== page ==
IP PHONES EXTEND GAIN OVER CIRCUIT PHONES

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The Internet Protocol (IP) communications market for Europe, the Middle East and Africa (EMEA) could be worth $9 billion by 2006, according to research conducted by Cisco Systems, based on analyst forecasts in EMEA.

Raymond Janse van Rensburg, consulting systems engineer, Cisco EMEA, says there is a growing trend towards IP comms, because it is a more cost-effective and efficient technology, as it allows phones and computers to use the same network.

According to Gartner, traditional enterprise telephony system manufacturers in EMEA will cease development, but not necessarily production, by the end of 2007. Vendors have announced their intention to discontinue support for their TDM-based PBX and contact centre systems within five years.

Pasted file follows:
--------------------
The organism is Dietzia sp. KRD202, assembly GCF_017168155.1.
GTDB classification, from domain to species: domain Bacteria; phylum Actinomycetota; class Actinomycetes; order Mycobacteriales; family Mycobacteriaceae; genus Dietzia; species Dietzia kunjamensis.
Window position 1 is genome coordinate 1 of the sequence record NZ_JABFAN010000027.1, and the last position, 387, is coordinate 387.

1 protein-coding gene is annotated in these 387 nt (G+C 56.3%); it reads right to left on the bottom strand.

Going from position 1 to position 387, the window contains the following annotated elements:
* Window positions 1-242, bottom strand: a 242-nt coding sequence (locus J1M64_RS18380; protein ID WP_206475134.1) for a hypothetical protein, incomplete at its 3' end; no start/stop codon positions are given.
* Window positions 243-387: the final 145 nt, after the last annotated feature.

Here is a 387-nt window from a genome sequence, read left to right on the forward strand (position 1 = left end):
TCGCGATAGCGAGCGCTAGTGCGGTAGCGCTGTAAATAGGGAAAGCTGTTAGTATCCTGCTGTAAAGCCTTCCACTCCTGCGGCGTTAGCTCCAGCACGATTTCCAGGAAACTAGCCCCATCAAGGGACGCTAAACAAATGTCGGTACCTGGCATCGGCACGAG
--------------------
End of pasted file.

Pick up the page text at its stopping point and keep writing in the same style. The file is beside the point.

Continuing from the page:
Janse van Rensburg says Cisco is the global market leader in IP telephony. Its two million IP phones shipped are more than all its competitors combined. "Globally it also has the number one market share in technologies that support IP telephony - including gateways, routers, call managers and switches. The company is also launching a broad product portfolio including the world’s first XML-ready wireless IP phone and a new colour IP phone."

In SA, the most uptake is in the manufacturing and financial industries, which have traditionally been quick to integrate IP communications, he says. "But in 2004 we are seeing tremendous growth in other vertical sectors, such as retail, logistics and the public sector."

Meanwhile, Reuters reports that another vendor, Vonage, has signed up its 100 000th customer, "representing a doubling of its subscriber base in less than five months".

Vonage has said it is targeting 250 000 customers by the end of this year and it is expanding internationally. The company recently struck a deal with Texas Instruments in which the chipmaker will build circuits that make it simpler for customers to set up Internet phone-calling without additional connection equipment.

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